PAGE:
The article introduces the notion of adaptiveness and discusses the role of social learning in it. Adaptiveness refers to the capacity of a social actor or social– ecological system to adapt in response to, or in anticipation of, changes in the environment. We explore arguments both from a theoretical perspective and through illustrations from case studies of water management in the Alps of Europe and Mekong in southeast Asia. We propose and illustrate that social learning processes are important for building adaptiveness in several ways and at different scales. Social learning can help cope with informational uncertainty; reduce normative uncertainty; build consensus on criteria for monitoring and evaluation; empower stakeholders to take adaptive actions; reduce conflicts and identify synergies between adaptations; and improve fairness of decisions and actions.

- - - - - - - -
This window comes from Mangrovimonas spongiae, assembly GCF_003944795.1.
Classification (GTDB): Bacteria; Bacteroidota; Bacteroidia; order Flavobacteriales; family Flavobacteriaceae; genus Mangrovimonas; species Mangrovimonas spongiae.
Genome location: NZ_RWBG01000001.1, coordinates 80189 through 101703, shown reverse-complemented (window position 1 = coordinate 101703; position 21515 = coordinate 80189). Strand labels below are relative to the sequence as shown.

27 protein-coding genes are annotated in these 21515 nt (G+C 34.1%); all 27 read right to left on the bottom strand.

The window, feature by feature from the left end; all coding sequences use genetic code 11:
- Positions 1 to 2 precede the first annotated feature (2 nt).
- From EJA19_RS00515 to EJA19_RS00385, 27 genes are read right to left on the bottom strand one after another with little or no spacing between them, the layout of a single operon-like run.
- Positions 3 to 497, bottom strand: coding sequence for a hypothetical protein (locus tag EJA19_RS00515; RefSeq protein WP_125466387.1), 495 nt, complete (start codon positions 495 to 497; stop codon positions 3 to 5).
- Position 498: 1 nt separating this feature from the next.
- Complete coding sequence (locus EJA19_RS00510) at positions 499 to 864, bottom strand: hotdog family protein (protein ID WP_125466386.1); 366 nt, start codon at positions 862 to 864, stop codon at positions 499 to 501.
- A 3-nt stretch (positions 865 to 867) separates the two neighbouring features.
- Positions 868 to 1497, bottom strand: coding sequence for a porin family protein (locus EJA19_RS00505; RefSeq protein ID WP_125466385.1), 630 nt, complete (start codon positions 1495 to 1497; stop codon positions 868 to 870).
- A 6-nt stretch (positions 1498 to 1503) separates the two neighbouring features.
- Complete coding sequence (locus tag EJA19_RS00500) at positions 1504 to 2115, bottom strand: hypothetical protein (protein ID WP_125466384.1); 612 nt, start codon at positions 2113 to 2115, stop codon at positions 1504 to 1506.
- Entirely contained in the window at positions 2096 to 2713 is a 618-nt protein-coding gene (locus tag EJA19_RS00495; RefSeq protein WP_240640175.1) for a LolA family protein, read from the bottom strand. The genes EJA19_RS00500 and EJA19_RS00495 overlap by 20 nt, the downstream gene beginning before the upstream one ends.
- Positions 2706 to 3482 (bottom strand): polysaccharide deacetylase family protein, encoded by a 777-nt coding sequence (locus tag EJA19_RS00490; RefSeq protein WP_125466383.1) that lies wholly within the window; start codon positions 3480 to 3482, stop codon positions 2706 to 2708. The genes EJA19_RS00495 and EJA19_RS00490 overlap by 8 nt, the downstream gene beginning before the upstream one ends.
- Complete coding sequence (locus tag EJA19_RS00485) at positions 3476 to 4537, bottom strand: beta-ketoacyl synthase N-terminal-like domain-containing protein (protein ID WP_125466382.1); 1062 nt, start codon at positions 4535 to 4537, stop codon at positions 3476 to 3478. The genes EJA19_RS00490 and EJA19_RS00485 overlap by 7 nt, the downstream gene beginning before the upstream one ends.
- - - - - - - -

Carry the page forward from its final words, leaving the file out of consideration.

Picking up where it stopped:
Author names: 
Lebel, L.
Grothmann, T.
Siebenhüner, B.

Lebel, L., Grothmann, T., & Siebenhüner, B. (2010). The role of social learning in adaptiveness: insights from water management. International Environmental Agreements: Politics, Law and Economics, 10(4), 333–353. doi:10.1007/s10784-010-9142-6

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